Noise-cancelling headphones are our saviours in this noisy world, but we need to possess the ability to choose the right. Different situations and noises need different headphones.
Basically, there are a lot of reasons why people choose noise-cancelling headphones, one is because they spend most of their time working and they need a quiet environment to listen to music, but not mostly to listen to music alone but as well as to use it in office situations- especially during remote meetings that needs to be done online.
Whether you work in an open-concept office, spend a lot of time on aeroplanes, or are simply in search of a solid pair of headphones to keep outside noise out and your music in, noise-cancelling headphones are one option to consider.
Noise Cancelling VS Isolation
There’s a big difference between noise “isolation” and noise “cancelling.” It can be easy to confuse the two and hard to figure out which type you really need. The former simply minimizes the amount of extra sound that gets into your ear, and there’s serious technology behind the latter. Here’s your guide to the differences and what to look for in a good set of headphones.
Noise-isolating headphones block external noise through physical means. You may also hear this category referred to as “passive noise cancellation.” Noise isolating earbuds block out external noise with a snug fit. Over-ear models that fit all the way around your ear have thickly padded cups designed to block out as much outside noise as possible.
Noise-cancelling headphones use digital signal processing (DSP) technology to actively cancel out the sound waves from ambient noise. Put simply, when you see “noise cancellation” or “active noise cancellation,” it means the headphones have an internal microphone and audio processor that “listens” to the sound around you and plays an opposite sound to cancel it out. This is called destructive interference.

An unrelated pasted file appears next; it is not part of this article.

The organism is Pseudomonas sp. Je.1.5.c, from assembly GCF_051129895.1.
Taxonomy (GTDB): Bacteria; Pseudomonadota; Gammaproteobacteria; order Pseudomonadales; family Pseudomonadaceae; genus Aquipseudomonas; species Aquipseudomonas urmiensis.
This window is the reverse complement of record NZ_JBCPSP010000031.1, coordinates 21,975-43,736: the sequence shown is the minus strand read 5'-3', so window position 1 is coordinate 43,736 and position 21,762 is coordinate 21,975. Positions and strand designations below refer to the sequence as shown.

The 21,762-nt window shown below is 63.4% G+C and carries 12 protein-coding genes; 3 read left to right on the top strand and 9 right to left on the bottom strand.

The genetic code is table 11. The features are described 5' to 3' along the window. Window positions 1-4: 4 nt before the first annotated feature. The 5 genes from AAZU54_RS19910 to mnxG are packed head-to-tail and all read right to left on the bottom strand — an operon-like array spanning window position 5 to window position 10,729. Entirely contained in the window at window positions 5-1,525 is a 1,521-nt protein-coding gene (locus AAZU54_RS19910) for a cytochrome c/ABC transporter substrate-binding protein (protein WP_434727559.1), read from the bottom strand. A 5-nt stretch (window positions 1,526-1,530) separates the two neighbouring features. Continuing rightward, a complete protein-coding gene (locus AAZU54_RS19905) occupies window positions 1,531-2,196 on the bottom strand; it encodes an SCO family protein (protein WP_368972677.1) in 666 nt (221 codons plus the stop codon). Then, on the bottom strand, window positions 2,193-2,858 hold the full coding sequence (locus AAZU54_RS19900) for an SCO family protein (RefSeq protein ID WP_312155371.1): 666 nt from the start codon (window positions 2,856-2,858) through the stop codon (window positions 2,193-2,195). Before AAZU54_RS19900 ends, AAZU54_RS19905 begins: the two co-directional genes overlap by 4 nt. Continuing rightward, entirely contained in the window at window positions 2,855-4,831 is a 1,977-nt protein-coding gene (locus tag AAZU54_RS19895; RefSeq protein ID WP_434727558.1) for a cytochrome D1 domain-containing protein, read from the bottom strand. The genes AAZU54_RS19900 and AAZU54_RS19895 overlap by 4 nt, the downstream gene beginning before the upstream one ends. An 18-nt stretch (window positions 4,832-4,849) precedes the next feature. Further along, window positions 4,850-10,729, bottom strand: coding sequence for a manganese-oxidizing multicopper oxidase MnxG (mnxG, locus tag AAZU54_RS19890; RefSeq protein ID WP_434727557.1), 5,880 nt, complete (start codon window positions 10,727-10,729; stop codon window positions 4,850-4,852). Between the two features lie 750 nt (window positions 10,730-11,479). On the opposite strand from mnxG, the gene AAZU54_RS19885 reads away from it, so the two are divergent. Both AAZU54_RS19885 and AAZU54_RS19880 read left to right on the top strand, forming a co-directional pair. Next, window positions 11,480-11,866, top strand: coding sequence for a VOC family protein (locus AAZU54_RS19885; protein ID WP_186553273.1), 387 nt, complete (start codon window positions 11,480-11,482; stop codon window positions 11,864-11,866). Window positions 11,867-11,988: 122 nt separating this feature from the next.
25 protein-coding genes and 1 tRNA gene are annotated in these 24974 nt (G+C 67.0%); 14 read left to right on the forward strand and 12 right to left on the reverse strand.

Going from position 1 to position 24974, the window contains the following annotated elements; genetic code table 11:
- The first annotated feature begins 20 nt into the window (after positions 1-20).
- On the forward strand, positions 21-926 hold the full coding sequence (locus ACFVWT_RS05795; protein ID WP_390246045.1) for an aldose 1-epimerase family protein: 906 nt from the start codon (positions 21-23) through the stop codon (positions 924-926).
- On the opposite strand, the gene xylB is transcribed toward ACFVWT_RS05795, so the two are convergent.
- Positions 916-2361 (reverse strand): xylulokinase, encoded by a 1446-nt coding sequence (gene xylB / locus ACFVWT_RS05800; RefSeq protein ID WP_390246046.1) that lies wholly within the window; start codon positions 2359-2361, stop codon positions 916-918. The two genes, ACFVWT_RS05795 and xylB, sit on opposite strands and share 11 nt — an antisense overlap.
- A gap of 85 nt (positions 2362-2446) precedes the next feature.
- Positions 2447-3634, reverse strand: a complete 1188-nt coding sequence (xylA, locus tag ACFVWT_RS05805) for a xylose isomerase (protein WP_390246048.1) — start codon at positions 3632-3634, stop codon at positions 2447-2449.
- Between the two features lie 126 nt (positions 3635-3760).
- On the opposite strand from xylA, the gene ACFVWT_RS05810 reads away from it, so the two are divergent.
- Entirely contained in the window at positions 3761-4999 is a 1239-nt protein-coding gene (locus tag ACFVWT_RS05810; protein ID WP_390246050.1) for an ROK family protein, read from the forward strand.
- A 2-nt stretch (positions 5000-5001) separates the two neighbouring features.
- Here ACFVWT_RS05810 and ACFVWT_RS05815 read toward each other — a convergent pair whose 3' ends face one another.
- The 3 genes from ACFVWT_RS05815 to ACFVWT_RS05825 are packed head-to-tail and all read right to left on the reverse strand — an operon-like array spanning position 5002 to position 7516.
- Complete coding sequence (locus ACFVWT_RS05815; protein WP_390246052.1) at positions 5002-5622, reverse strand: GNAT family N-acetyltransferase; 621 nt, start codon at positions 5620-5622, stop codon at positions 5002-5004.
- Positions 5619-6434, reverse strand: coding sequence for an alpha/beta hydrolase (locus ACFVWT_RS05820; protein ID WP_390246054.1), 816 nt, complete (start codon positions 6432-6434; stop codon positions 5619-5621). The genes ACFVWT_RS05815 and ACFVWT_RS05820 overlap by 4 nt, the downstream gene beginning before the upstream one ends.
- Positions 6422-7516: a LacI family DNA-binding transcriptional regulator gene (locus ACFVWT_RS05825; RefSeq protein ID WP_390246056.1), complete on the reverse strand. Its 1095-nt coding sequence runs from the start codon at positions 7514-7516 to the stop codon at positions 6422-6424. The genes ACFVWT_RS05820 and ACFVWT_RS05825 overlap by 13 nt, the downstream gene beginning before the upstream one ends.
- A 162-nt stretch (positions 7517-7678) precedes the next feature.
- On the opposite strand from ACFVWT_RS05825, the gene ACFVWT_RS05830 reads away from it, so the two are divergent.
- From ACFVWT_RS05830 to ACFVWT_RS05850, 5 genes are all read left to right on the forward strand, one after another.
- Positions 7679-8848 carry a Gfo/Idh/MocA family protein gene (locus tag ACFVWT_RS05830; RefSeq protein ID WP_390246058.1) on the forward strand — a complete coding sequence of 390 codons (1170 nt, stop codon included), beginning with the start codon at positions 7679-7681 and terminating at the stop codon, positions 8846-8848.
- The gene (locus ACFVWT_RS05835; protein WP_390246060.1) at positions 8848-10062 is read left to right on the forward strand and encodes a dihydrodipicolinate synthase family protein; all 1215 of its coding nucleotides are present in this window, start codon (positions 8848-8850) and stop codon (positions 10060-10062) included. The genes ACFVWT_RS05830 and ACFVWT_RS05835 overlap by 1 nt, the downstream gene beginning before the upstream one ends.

Decide which type of headphones
Beyond active vs. passive or noise-cancelling vs. noise isolating, you should also familiarize yourself with the types of headphones available and decide whether you’re in the market for earbuds (or in-ear headphones), earpads (or supra-aural headphones), or full-sized headphones (or circumaural headphones that fit around your entire ear).
Premium noise cancellation comes at a premium price. Since active cancelling headphones have their own audio processor, the quality of that processor (and its circuit) factors heavily into the price of the device. Similarly, the build quality, internal drivers, size, and shape all play into the cost. If you want great audio and great noise cancellation, be ready to pay for it. If you’re looking for just one or the other, you may be able to skimp a bit.
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